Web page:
In my previous post, I talked about how the IoT – the Internet of Things – means there will soon be many more connected sensors and devices. Within a few years, the ratio of devices to humans could be 10 to 1. That’s a daunting statistic. For Building Energy Management Systems (BEMS), this means there will be much more data available than ever before. Consequently, that information could be used to increase energy and operational efficiency.
However, there’s a big “if” implied here. Simply having connected devices isn’t enough. They must be tied together in a manner that enables communicative-connectivity. This means you must have the right software in place. The reasons for this can be seen in the definition of a building energy management system, which as Navigant Research states in their Leaderboard Report “Building Energy Management Systems,” is IT based. Using this approach, a BEMS enhances and improves the communication capabilities of sensing, control, and automation hardware to direct automated and/or manual improvements to building system operations.
IT solutions include a significant amount of software. Gartner says that direct software spending accounts for nearly 15% of all IT spending worldwide, with the tally being even higher once software-related services are considered. So, a good part of what makes a BEMS worthwhile is the software within it, and the nature of that software impacts the quality of the management system.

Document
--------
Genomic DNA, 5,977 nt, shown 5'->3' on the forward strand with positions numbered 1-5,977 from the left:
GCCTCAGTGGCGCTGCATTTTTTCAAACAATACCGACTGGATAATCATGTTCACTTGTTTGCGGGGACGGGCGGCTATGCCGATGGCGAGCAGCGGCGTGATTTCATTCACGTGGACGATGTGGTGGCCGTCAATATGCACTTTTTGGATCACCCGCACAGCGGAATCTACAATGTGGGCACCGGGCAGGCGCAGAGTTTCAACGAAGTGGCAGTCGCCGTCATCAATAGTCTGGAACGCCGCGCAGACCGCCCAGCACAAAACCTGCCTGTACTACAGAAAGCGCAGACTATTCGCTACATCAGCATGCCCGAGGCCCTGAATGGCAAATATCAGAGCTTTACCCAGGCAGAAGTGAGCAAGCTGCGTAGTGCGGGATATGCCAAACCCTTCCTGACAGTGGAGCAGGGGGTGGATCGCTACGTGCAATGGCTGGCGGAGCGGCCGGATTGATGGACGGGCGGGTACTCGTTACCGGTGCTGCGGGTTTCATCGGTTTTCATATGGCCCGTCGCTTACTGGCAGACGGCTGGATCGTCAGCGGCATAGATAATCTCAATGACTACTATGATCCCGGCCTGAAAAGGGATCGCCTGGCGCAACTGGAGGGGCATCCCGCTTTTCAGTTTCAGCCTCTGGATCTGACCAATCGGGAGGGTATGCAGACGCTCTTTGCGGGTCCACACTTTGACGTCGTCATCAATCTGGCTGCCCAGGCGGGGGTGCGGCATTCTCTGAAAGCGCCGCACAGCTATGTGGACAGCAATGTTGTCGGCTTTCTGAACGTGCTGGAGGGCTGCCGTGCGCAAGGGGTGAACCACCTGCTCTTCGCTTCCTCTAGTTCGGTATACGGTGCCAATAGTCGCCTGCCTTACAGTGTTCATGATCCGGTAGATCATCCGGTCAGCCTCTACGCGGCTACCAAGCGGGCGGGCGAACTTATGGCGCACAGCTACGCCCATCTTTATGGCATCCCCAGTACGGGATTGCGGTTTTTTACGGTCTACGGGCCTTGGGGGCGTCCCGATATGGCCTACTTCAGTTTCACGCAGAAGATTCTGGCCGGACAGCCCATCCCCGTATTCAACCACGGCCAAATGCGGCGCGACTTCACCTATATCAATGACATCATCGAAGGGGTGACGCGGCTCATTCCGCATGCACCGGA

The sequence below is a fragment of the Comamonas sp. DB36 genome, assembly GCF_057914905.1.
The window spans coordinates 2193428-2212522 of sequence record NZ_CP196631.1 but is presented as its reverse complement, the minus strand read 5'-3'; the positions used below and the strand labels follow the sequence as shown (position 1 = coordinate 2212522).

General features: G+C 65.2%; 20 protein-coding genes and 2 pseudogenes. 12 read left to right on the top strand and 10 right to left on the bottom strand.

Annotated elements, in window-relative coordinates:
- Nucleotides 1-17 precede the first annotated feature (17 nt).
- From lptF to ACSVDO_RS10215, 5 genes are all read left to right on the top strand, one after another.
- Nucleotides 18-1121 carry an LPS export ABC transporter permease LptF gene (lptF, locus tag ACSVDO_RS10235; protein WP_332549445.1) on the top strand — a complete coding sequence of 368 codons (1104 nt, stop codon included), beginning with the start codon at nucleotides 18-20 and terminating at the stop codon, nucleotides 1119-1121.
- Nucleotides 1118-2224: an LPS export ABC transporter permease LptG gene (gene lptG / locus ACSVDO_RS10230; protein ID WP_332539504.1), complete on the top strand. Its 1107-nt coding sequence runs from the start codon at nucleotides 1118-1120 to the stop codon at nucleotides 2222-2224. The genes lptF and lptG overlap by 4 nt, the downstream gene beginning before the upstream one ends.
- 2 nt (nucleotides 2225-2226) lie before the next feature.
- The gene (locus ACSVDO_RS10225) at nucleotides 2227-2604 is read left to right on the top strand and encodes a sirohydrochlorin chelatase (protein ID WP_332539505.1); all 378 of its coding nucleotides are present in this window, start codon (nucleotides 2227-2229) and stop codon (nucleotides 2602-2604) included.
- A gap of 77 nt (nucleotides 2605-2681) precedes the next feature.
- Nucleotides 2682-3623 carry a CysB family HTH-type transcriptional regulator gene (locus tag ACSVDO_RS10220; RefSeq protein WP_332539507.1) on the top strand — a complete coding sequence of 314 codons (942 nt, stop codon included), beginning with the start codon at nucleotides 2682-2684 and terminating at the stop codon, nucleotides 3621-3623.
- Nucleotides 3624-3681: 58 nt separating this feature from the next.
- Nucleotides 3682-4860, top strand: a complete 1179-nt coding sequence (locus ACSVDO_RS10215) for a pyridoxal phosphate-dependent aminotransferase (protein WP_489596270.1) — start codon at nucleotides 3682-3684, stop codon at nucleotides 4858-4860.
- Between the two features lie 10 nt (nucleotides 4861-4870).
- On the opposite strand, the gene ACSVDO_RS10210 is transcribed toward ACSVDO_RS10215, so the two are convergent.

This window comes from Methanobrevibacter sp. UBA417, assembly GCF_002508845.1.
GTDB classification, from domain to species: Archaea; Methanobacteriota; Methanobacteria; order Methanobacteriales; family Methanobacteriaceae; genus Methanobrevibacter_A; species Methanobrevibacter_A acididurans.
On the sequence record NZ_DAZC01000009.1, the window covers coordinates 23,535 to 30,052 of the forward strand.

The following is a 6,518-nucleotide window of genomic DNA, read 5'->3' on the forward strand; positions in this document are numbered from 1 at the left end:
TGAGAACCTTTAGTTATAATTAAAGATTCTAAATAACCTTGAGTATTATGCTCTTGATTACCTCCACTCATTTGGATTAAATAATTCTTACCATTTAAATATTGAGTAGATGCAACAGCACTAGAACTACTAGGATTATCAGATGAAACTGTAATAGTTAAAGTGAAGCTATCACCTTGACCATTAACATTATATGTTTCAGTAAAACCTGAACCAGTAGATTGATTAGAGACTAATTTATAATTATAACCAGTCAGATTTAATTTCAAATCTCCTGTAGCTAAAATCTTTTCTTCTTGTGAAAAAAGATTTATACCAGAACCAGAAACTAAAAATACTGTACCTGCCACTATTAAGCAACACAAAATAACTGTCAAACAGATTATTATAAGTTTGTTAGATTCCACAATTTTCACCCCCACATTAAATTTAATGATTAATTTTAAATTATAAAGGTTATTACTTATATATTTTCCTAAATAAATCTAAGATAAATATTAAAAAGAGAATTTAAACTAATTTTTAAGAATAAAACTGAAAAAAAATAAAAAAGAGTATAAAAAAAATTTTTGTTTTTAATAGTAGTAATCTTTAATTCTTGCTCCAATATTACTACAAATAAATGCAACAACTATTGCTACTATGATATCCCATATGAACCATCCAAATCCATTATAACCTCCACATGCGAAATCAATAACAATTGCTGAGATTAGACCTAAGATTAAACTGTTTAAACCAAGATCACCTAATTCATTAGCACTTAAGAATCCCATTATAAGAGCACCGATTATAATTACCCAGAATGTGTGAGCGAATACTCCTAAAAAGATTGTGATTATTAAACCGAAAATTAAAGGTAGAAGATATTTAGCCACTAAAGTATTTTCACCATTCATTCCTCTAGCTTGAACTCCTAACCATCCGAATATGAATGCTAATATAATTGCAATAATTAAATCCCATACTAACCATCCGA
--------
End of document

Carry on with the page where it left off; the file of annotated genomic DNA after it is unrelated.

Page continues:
The right software has the potential to expand connectivity to new areas, extending it beyond the building control system. Increasing the scope of connections has the potential to deliver other benefits. Data on weather, electricity pricing and predictions of occupancy levels are just some of the other areas where better connected software can provide a boost to a building’s performance and cut operational costs. For example, knowing when occupancy levels are reduced, building operators can program the BEMS to put part of a building into a temperature setback, potentially producing a savings of up to 10% in heating and cooling a year, with more savings possible through changes in lighting and ventilation.
Achieving these and other improvements in efficiency is particularly important because building energy demands are projected to grow significantly. Currently, buildings consume 53% of the world’s electricity. Trend lines are forecasting an increase of 80%, due to growth in urbanization. The number of people who live in cities will rise from 54% of the population today to 66% in a few short decades. Moreover, there are carbon emission targets to consider. Consequently, buildings must become three times as efficient.
The right software can be an important part of the solution. Our experience is that the combination of more sensors along with the proper software and control strategies can cut a building’s energy consumption by nearly 77% – more than a three-fold efficiency improvement.
To reap these levels of energy efficiency, you need a BEMS solution that comes with the right software. Explore SmartStruxure for large and critical buildings. If small and medium buildings are your focus, discover solutions with SmartStruxure Lite.
The subject of my next post in this series looks at the impact of software and technology on physical and operational comfort. Look for it soon.
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